DOE – Road Safety Grants

doe-grant A couple of months back we picked up an announcement that the DOE (Department Of The Environment) Road Safety Grants Programme for the Voluntary & Community Sector (Northern Ireland), administered by – Community Transport Association (CTA) would not be available in this current financial year – 2015/2016.

Right To Ride had applied successfully over the past few years to the Road Safety Grant Scheme and received funding for the motorcycle safety initiatives Ride It Right and First Aid For Riders.

A massive reduction in the DOE budget (affected by other happenings in the Northern Ireland Assembly) would mean that around £140,000 (last year’s grant total) would have no longer been available for local and innovative road safety projects by and for local people in their own areas across Northern Ireland.

Projects such as:

  • Beam Creative Network – Driving Miss Maisy – a short drama piece for elderly road users on road safety awareness
  • Greater Shantallow Community Arts a contemporary multi-media/dance performance, to an invited audience of young people and other guests
  • Millisle Youth Forum a short film and fantastic message to protect our older road users
  • Journey to School Road Safety Songbook for children and teachers in KS1 – road safety lyrics set to well-known nursery rhyme tunes
  • Richmond Rural Community Association – Be seen at night on country roads – project was designed to make children and parents aware of the importance of being easily seen either walking or cycling at night and included fitting lights to children’s bicycles and supplying reflective arm bands, dog collars and distributing advice leaflets would never see the light of day.

At the time the CTA stated that it hoped, “The opportunity to resurrect the DOE Road Safety Grant might come again in 2016/17 or in the next Programme for Government. Local action does help to raise awareness and to save lives. Until then please do keep safe on our roads.”

Hallelujah – Resurrected!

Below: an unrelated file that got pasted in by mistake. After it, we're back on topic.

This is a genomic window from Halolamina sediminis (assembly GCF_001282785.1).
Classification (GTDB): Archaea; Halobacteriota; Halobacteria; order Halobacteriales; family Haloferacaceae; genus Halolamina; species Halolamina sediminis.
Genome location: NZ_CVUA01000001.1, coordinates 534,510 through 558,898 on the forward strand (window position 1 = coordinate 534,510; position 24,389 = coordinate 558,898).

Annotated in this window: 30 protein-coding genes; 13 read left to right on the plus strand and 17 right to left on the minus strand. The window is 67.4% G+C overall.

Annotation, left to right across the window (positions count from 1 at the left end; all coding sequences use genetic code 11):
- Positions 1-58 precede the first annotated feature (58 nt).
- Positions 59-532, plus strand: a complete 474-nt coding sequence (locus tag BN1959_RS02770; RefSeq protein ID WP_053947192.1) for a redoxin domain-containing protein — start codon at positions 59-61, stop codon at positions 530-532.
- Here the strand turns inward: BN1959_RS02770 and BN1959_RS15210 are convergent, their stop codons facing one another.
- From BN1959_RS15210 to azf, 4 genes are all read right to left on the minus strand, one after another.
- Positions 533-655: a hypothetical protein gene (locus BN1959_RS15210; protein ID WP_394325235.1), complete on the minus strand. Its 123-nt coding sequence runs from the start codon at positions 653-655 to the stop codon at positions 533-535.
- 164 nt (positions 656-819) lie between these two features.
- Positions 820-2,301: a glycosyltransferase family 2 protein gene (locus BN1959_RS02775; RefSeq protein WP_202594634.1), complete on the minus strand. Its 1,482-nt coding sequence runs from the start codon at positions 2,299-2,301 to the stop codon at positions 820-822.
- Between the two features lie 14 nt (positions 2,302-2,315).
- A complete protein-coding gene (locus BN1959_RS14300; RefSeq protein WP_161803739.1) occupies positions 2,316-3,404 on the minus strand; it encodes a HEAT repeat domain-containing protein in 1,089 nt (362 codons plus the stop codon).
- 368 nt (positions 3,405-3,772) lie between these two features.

In a complete turnaround for the better, the Environment Minister Mark H Durkan has now launched the Road Safety Grant Scheme for 2015/16, which will be managed “in house” by the DOE.

The Road Safety Grant Scheme has been running since 2010 and has awarded more than £600,000 to 75 projects.

Individuals and groups from the voluntary and community sector can apply for grants of up to £10,000, although we have not seen any figures for the total amount available, to develop and run local road safety projects.

Individuals can only apply for funding if they are working in partnership with a community group, which must be involved in the application process. To qualify, groups must be properly constituted, have a bank account and be able to complete the project by 4th March 2016.


doe-toolkitThe DOE have also launched a road safety Community Toolkit which they say is aimed to encourage people themselves to educate and debate the life-changing issue of road safety among their peers. Whether it is local sports clubs, youth organisations or any local community group, it will enable organisations and leaders to bring road safety initiatives to people in their community.

In the toolkit, organisations will find the resources they need to host and facilitate short group sessions about a variety of road safety issues. The tools include: a DVD with six different sessions; a booklet outlining the messages to be communicated during each session; step-by-step guides to using the templates; and advice on planning, promoting and evaluating events.